Monday, January 30, 2012

Writing Advice: What Is Tone?

In last week's Writing Advice post, I began to point out that it is, in writing, just as important to pay attention to the words as the story. After all, words are what we're using to paint the picture - and we want to paint the clearest picture possible.

Tone, like sound, is an aspect of writing that can pull the reader out of the story if done poorly. It is on the same spectrum as sound, although at the opposite end. While sound deals mostly with sentence construction and repetition of words, tone has no such connection to technicalities (instead, it's more connected to writing as an art). Sound is objective, tone is subjective. Sound is about the perception of the reader, tone is about the intention of the writer.

Tone is the intention with which the narrator addresses the reader. In novels with third-person narrators, the tone is usually unnoticeable, because when the writer is the narrator, they only have one purpose: to tell the story. Little work on tone is needed. But when a character, rather than the writer, is the narrator, their task is not only to tell the story, but also the provide insight into their thoughts and opinions and nature.

For example, Killing Floor by Lee Child, narrated by tough-guy ex-military cop Jack Reacher, opens with this paragraph:
"I was arrested in Eno's diner. At twelve o'clock. I was eating eggs and drinking coffee. A late breakfast, not lunch. I was wet and tired after a long walk in the heavy rain. All the way from the highway to the edge of town."
This narration, with clipped and fragmented sentences, may seem more to do with sound than tone at a surface glance. But, in actual fact, it is a technique used to develop the tone. In this case, we immediately learn that Jack Reacher does not waste words. He says what he has to - nothing more. This one insight into his character, right from the start.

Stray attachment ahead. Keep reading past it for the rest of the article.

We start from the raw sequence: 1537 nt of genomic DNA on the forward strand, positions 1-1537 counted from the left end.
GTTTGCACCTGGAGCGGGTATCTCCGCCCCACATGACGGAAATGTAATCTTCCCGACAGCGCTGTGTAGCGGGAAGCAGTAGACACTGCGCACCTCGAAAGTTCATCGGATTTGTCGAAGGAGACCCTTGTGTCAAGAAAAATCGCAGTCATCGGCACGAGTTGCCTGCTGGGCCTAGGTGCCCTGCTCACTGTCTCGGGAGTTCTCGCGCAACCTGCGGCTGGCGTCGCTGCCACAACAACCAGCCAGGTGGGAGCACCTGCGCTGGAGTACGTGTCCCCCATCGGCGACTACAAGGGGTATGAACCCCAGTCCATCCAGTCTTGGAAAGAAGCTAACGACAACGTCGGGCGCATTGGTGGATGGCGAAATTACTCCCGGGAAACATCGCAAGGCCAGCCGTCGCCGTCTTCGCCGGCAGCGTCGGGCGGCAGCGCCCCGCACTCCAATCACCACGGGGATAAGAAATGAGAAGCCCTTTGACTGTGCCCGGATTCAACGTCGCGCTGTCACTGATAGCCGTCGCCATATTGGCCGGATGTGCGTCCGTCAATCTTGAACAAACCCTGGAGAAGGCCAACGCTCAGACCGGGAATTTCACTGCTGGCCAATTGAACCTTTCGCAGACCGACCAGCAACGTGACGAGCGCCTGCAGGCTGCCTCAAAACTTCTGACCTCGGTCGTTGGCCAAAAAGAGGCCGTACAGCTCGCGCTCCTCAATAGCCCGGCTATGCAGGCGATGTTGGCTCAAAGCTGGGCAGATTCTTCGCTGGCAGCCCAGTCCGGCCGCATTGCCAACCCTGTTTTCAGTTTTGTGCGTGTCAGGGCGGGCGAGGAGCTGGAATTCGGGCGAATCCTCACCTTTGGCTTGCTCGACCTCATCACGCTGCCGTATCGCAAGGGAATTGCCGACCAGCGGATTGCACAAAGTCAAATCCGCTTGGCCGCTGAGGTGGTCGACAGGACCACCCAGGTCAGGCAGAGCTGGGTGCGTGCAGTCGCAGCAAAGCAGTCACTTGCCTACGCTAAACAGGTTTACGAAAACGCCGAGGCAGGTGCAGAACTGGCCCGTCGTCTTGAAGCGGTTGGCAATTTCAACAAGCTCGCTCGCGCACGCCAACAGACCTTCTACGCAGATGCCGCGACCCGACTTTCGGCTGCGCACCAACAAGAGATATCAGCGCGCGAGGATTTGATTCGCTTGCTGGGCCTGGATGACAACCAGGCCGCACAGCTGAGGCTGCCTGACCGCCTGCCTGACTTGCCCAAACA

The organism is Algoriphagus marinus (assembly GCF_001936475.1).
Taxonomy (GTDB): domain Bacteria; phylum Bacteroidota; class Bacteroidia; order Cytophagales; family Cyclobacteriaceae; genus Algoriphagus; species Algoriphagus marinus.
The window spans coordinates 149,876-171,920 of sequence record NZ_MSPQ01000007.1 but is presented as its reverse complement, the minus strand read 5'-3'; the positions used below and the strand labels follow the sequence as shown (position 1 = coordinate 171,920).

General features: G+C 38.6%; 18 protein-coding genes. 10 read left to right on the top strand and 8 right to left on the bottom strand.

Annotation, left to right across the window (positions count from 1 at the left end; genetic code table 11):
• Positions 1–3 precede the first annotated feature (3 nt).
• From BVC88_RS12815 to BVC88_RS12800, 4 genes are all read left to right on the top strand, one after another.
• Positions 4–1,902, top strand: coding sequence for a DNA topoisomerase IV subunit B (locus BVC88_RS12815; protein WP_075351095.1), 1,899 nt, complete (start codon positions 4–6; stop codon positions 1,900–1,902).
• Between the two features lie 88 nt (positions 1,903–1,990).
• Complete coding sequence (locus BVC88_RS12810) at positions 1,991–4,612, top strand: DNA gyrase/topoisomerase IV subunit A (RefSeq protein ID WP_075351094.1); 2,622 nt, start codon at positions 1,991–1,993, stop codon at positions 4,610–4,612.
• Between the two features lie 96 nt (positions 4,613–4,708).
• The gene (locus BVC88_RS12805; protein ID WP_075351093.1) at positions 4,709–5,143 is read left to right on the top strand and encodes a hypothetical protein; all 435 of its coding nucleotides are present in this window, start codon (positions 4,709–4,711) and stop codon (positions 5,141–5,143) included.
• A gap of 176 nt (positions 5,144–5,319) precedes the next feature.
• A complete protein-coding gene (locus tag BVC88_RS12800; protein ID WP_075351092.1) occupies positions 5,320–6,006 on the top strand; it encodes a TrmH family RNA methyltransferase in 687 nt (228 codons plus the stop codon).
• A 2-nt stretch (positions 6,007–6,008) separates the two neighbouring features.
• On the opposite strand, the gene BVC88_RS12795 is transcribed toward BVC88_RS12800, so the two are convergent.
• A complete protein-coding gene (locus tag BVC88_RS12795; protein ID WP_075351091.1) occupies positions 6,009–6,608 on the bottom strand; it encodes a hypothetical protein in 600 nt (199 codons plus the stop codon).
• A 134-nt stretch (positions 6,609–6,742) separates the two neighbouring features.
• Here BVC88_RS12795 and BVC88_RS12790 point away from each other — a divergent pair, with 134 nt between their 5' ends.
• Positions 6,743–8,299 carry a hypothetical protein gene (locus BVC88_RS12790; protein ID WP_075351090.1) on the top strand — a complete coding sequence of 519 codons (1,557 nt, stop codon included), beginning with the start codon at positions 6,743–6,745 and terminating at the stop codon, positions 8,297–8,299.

A second insight from the tone comes from not how Reacher narrates (unlike the first), but what he narrates.   He tells us that he was arrested on sentence one. Then, while the natural thing to do would but explain how he got arrested, instead Reacher tells us what he was eating, when, and makes sure we know that it was a late breakfast, rather than lunch. It's as if the arrest wasn't even important - like it's just one of the things that happen every day. No big deal. No for Jack Reacher, anyway.

This is a great use of tone, because it provides insight. But sometimes, tone can get in the way of the story. An example from The Hunger Games (don't get me wrong - I love this book), that I find very borderline in this context is:
"The girl with the arrows, Glimmer I hear someone call her - ugh, the names the people in District 1 give their children are so ridiculous - anyway, Glimmer scales the tree until the branches begin to crack under her feet and then has the good sense to stop."
While this expresses Katniss's opinion (and opinionate nature) I felt that this sentence stopped the story dead for a few moments. At that point in time, I didn't want to hear Katniss's view on Glimmer's name, I just wanted her to tell me what happened next.

And there you go. That's tone. It gives insight into the mind of a character simply through the way they narrate the story (and sometimes what they narrate), but sometimes it detracts from the story. So, as the writer, it's your job to work out when to tone it up, and when to tone it down.